Do the Twins need an "ace"?
As the Twins fans saw in their two World Series victories, the playoffs reward teams with a couple very good pitchers over a deep rotation. But the flip side of that is that their run of ALC pennant races has shown how pitching depth can get you to the playoffs. The 2001 race, where they fell apart down the stretch, demonstrated how quick things can go south when a rotation lacks depth and is forced to experiment with young pitchers before they are ready.
The Twins go into 2011 with a rotation that is six deep. Its a rare season where a team gets by with mostly 5 starters. The chances that one of the initial five starters will get hurt or fail to perform is high. The Twins starting rotation, given that depth, should be the best in the division. But, while we may be getting ahead of ourselves worrying about the playoffs, depth is a lot less important once they start. This is why some fans are very concerned about the "ace" question.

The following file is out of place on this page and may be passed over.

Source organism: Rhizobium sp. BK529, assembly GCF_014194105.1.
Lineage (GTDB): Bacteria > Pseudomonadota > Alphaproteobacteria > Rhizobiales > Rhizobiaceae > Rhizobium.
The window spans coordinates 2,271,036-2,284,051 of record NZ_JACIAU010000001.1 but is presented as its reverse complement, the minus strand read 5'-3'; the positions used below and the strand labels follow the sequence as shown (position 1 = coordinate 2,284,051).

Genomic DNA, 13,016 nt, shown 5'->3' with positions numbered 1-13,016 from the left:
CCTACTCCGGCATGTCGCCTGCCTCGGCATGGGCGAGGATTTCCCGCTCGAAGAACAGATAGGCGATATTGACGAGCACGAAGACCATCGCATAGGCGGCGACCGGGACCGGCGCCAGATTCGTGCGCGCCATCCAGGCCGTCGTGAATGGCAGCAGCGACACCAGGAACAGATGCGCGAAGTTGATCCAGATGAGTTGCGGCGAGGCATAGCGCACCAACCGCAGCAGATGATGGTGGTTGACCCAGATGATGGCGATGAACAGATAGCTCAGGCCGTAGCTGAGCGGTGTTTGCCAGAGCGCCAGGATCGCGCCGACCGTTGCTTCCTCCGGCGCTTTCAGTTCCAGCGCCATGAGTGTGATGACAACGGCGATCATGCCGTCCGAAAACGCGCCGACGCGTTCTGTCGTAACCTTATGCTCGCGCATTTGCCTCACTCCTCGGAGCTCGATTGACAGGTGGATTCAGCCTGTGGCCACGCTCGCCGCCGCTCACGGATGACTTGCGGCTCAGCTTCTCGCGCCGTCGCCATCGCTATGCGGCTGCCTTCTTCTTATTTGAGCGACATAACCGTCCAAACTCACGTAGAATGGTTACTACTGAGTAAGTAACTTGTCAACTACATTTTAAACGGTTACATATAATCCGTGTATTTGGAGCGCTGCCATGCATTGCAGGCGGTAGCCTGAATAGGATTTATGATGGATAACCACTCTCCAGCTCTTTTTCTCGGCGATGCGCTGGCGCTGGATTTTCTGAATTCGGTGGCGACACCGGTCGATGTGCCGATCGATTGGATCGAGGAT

Last year the Twins best pitcher was Carl Pavano. The other candidate would be Francisco Liriano. But Liriano got fewer batters out, pitching many fewer innings. And that is true even if you consider how many batters each pitcher faced. Pavano's lead in the much-maligned wins statistic probably reflected that ability to get hitters out. Pavano was also more durable, facing an average of 28 batters per start to Liriano's 26.
Durability is less an issue in the playoffs with protection of the bullpen less important. If your starters are wearing out the bullpen you probably aren't going very far in any case. But getting batters out remains the object and Pavano was better at that than Liriano last year. So the first question is whether Pavano can repeat his performance of last year. If he can, he is going to be the staff leader. Of course Liriano is still a young pitcher who was set back by injuries. So we may see him blossom into that quintessential ace who pitches deep into games and surpasses Pavano. If that happens, the Twins are going into the playoffs with two guys who can win against any competition. They may not be Johan Santana, or even Jack Morris, in his prime, but they are good enough to win the World Series if the rest of the team is on its game.